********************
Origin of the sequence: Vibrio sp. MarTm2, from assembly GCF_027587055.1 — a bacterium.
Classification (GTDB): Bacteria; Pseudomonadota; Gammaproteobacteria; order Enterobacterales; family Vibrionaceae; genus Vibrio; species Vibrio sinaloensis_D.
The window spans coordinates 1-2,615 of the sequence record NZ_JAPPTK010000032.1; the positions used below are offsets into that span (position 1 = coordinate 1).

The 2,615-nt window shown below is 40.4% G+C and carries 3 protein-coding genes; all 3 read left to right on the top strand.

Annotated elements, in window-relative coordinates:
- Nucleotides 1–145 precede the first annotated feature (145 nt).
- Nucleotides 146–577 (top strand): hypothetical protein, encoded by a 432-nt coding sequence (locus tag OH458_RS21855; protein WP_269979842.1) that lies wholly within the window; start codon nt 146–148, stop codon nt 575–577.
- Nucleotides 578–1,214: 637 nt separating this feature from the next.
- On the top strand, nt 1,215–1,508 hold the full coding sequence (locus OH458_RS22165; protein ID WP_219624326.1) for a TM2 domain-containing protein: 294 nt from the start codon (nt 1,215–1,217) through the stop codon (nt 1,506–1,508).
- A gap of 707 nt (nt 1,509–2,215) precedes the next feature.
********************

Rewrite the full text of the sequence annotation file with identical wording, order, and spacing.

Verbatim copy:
Origin of the sequence: Vibrio sp. MarTm2, from assembly GCF_027587055.1 — a bacterium.
Classification (GTDB): Bacteria; Pseudomonadota; Gammaproteobacteria; order Enterobacterales; family Vibrionaceae; genus Vibrio; species Vibrio sinaloensis_D.
The window spans coordinates 1-2,615 of the sequence record NZ_JAPPTK010000032.1; the positions used below are offsets into that span (position 1 = coordinate 1).

The 2,615-nt window shown below is 40.4% G+C and carries 3 protein-coding genes; all 3 read left to right on the top strand.

Annotated elements, in window-relative coordinates:
- Nucleotides 1–145 precede the first annotated feature (145 nt).
- Nucleotides 146–577 (top strand): hypothetical protein, encoded by a 432-nt coding sequence (locus tag OH458_RS21855; protein WP_269979842.1) that lies wholly within the window; start codon nt 146–148, stop codon nt 575–577.
- Nucleotides 578–1,214: 637 nt separating this feature from the next.
- On the top strand, nt 1,215–1,508 hold the full coding sequence (locus OH458_RS22165; protein ID WP_219624326.1) for a TM2 domain-containing protein: 294 nt from the start codon (nt 1,215–1,217) through the stop codon (nt 1,506–1,508).
- A gap of 707 nt (nt 1,509–2,215) precedes the next feature.